The author and other women officers on election duty in Bhawanipatna block, Kalahandi, Odisha.
The author and other women officers on election duty in Bhawanipatna block, Kalahandi, Odisha.

A heatwave is raging during election season, but who will take responsibility of polling officers on duty?

Heat in Kalahandi district, Odisha claimed lives of a few presiding officers after phase 1 of Vidhan Sabha elections

India is currently at the peak of the Lok Sabha and Vidhan Sabha elections amidst an increasing heatwave. Odisha is particularly affected, frequently receiving red alerts due to the heatwave, which has already claimed several lives. Nevertheless, the elections must proceed. 

The first phase in Odisha was scheduled for May 13, 2024, covering four districts: Berhampur, Kalahandi, Koraput and Nabrangpur. The Kalahandi district administration had planned ahead for election day, ensuring almost all government officers, including female personnel, were available for election duty.

Officers on election duty were trained to manage each polling booth. Each block was divided into various sectors, with 5-6 polling booths in each sector monitored by sector officers.

I was appointed as the presiding officer to manage a booth in Bhawanipatna. My team, consisting of five female polling officers and we went to the pink booth known as Sakhi Matdaan Kendra.

On the day of the dispersal of voting materials, we waited for 4-5 hours in the scorching heat to collect the items, including the electronic voting machines, control unit, ballot unit, posters and other documentation materials. 

Standing in the heat for such long hours made some of us nearly suffer from heat stroke. I was surprised to see some elderly people with comorbidities assigned to election duty. The heat and the mental pressure of managing each polling booth severely affected some presiding officers. Some young women suffered from heat stroke, others developed spondylitis and many were severely exhausted due to heat stress.

The day before the voting was crucial, as the polling team had to arrange and organise the polling booth to ensure it was ready for voting day. On voting day, the team had to conduct a mock poll early in the morning between 5.30 am and 6.30 am to check the machines for errors. The voting time for electors was from 7 am to 5 pm.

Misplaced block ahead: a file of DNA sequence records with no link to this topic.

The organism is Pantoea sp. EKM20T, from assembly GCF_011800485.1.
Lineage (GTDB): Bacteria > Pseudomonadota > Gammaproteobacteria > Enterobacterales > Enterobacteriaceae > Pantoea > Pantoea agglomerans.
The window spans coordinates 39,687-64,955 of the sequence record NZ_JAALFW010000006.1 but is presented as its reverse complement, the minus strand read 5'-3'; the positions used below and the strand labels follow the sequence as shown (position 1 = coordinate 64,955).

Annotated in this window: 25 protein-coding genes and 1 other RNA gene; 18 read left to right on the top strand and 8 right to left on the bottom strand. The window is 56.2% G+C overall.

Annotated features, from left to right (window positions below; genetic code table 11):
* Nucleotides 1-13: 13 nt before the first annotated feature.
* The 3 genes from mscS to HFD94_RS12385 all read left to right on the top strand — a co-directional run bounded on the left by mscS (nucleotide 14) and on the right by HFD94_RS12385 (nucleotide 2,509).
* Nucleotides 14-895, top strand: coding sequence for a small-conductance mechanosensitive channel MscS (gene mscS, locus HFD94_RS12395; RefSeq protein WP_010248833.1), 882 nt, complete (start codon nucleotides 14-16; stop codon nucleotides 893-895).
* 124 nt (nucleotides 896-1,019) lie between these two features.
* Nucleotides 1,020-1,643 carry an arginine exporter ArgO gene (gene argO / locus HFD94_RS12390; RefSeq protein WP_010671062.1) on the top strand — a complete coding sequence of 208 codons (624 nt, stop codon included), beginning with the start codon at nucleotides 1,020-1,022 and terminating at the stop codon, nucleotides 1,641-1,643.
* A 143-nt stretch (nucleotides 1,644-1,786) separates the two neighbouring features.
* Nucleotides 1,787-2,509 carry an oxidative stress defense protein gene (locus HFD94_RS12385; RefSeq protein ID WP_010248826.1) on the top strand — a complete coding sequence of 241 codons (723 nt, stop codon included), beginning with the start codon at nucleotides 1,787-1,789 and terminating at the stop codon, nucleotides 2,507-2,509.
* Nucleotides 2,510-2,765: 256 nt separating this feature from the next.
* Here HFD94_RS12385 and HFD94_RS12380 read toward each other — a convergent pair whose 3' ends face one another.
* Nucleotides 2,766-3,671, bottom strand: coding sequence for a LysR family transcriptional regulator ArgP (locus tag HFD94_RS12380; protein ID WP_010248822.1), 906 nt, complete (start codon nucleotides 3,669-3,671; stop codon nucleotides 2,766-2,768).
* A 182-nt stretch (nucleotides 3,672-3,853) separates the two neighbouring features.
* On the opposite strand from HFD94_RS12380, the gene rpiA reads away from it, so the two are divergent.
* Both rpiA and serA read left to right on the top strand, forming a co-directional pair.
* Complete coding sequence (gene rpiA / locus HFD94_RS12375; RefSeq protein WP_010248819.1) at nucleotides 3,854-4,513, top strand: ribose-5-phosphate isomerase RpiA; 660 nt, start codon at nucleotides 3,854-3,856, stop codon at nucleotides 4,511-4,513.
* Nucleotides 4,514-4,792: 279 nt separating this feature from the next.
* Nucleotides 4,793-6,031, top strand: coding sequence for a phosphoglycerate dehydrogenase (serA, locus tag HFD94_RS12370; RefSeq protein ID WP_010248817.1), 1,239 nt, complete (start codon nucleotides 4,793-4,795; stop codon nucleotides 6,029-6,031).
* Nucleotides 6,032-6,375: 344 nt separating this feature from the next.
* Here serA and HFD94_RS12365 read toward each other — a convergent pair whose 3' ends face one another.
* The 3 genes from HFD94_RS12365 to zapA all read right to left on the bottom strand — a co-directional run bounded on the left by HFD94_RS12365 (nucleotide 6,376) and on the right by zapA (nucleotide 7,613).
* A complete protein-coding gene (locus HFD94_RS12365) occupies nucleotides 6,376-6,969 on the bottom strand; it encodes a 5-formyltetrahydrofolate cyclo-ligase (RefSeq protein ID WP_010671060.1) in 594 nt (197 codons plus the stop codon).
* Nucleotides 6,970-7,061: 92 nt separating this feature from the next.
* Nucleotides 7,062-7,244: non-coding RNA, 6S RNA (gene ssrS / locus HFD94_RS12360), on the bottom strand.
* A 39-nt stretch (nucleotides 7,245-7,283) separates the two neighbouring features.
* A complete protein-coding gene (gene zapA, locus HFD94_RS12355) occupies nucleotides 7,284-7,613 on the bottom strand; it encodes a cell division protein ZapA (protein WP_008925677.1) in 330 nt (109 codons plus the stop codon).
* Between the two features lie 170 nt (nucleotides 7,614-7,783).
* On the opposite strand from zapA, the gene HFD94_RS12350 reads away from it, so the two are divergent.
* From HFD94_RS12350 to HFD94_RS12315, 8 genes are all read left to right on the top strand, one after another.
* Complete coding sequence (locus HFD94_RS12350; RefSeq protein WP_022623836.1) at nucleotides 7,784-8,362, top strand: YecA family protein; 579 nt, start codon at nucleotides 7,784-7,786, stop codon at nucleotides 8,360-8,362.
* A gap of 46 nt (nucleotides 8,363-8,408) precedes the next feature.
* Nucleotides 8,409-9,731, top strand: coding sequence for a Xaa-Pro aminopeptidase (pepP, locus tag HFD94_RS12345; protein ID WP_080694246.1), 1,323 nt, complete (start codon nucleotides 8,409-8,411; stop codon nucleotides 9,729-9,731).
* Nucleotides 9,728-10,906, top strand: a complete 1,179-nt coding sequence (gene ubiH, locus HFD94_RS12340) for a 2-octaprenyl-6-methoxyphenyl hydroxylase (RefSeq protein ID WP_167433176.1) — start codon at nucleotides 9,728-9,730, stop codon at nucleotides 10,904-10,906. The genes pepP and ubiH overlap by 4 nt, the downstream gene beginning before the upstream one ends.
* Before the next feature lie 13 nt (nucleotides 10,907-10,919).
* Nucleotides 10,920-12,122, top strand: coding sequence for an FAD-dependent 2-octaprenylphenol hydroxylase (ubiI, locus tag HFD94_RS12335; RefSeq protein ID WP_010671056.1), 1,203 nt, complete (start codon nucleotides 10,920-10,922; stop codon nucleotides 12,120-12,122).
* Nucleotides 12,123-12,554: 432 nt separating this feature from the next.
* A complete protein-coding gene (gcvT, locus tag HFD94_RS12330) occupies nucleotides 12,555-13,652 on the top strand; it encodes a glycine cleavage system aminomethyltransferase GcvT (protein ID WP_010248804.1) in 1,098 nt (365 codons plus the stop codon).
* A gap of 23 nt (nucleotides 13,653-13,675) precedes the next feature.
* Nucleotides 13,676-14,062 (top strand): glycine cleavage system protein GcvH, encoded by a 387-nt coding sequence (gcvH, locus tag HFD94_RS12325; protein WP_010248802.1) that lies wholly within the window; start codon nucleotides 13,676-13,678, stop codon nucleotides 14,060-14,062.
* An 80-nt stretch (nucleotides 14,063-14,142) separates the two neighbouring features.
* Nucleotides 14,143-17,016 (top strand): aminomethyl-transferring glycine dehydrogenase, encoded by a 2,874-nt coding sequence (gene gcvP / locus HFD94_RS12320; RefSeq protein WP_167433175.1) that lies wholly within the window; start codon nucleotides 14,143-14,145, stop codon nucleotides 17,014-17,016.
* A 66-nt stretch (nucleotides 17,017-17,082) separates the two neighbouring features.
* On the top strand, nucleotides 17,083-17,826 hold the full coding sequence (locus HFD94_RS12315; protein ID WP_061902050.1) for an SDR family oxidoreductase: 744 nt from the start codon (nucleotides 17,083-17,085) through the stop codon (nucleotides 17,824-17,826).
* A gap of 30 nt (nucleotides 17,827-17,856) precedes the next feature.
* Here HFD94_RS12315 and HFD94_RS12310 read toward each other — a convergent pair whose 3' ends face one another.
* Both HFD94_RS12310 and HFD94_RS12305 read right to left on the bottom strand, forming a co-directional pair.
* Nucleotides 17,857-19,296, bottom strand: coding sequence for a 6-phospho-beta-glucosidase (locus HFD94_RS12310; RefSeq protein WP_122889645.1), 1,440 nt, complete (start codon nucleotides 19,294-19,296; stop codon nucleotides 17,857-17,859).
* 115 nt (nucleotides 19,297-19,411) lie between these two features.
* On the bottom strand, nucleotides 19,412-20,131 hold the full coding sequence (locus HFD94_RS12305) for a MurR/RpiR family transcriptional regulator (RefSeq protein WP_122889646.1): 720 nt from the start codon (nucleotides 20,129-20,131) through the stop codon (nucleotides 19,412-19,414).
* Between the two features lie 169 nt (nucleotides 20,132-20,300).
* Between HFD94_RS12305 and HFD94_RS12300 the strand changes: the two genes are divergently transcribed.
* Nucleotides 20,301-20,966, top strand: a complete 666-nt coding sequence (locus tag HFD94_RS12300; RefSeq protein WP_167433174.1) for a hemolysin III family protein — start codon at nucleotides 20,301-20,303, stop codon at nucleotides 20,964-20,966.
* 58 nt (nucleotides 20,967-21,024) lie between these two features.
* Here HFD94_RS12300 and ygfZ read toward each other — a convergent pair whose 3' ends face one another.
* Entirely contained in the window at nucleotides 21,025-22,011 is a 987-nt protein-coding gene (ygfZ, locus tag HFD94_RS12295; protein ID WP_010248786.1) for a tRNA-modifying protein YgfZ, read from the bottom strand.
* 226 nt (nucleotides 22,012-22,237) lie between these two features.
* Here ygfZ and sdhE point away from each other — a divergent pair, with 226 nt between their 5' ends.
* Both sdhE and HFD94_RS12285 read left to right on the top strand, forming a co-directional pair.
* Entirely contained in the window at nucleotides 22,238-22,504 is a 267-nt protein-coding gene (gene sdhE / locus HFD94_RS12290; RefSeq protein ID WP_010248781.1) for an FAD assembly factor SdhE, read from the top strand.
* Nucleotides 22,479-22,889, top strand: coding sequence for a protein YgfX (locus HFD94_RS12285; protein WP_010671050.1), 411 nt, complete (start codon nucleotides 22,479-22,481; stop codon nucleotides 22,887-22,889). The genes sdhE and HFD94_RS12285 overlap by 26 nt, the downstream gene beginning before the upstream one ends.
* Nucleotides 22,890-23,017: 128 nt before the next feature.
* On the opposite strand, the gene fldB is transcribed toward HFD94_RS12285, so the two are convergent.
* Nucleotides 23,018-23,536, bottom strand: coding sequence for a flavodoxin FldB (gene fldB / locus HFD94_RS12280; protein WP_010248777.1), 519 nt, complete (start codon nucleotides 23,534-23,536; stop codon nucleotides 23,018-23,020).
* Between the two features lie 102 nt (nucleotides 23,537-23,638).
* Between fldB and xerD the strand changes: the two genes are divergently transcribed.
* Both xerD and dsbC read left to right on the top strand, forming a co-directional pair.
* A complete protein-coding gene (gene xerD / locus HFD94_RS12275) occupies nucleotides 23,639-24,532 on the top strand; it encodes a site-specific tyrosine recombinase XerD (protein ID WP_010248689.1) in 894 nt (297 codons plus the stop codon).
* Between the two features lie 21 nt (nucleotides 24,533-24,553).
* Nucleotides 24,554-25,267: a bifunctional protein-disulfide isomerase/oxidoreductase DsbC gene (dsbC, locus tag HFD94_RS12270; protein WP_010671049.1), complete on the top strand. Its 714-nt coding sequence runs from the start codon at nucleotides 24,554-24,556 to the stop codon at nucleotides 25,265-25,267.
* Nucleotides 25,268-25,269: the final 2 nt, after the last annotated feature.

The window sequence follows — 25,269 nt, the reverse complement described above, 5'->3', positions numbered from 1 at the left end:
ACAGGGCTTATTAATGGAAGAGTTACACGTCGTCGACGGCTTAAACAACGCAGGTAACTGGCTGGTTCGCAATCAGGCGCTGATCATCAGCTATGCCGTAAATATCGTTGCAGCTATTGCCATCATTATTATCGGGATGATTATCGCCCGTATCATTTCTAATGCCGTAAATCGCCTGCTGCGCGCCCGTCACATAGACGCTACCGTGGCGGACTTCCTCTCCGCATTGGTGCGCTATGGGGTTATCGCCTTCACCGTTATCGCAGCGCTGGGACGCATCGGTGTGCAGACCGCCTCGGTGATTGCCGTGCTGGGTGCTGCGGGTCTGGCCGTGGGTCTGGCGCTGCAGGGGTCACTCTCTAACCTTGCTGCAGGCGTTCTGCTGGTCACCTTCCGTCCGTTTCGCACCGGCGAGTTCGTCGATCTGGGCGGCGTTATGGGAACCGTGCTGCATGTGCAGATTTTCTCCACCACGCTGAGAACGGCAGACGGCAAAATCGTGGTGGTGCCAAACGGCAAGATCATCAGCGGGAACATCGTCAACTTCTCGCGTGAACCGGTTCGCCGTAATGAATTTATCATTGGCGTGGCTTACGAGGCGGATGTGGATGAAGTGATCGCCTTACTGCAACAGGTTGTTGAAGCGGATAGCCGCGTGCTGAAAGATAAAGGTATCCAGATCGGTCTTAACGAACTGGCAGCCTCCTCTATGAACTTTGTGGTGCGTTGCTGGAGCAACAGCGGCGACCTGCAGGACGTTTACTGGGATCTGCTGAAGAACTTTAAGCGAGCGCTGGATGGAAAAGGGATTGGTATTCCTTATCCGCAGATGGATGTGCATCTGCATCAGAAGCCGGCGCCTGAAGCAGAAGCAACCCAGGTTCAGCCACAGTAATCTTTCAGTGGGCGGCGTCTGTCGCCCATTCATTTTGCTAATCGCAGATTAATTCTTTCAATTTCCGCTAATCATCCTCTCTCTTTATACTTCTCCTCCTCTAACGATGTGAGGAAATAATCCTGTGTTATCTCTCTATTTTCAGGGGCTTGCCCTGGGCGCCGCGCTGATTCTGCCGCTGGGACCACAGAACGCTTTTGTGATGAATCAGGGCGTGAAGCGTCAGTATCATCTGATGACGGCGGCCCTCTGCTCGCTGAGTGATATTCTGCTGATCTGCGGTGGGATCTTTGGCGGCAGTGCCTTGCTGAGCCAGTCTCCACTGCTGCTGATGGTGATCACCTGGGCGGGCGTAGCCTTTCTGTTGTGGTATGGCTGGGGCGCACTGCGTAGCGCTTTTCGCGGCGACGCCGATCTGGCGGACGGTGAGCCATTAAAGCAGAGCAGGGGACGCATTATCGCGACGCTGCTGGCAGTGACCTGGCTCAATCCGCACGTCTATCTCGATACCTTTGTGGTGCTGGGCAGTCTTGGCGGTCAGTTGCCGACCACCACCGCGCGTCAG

As the voting began, there was a huge crowd moving into the polling booth. The elderly polling officers had to work under significant pressure in the heat to deliver error-free tasks. Each booth was monitored by a CCTV camera and was subject to constant visits from district administrative personnel.

Many polling and presiding officers, some of whom had undergone hip surgery or suffered from diabetes, high blood pressure and other health concerns, struggled the most during their duty. 

The heat in Kalahandi claimed the lives of a few presiding officers on election day. One presiding officer in Kalahandi passed away due to cardiac arrest. Two more deaths occurred in Sambalpur district and one in Malkangiri district, reported Odia news outlet Sambad Digital

Some officers lost consciousness due to the excessive heat and the mental pressure of facing suspension orders. Several presiding officers met with serious accidents while returning from duty early in the morning. Additionally, an elderly voter in the Nuapada district died after standing in a line for long hours in the heat. 

The Election Commission of India should seriously consider these issues when assigning election duties during periods of extreme heat.

As we moved to close the voting, the total vote count at our polling booth was 642 out of total 1,140 registered voters, with 345 men and 297 women casting their ballots. I was surprised to see more elderly people voting than younger individuals. 

The highest voter turnout was recorded in the tribal-majority Nabarangpur LS seat at 82.16 per cent, followed by Kalahandi (77.9 per cent), Koraput (77.53 per cent) and Berhampur (65.41 per cent). 

The heatwave during the election was a challenge for many of us. The government officers, who were entirely responsible for each polling booth, experienced excessive heat stress and health problems. Who will take responsibility for their well-being?

Madhulika Sahoo is an anthropologist. She is currently working as an Assistant Professor at the Department of Anthropology, Kalahandi University

Views expressed are the author’s own and don’t necessarily reflect those of Down To Earth

Down To Earth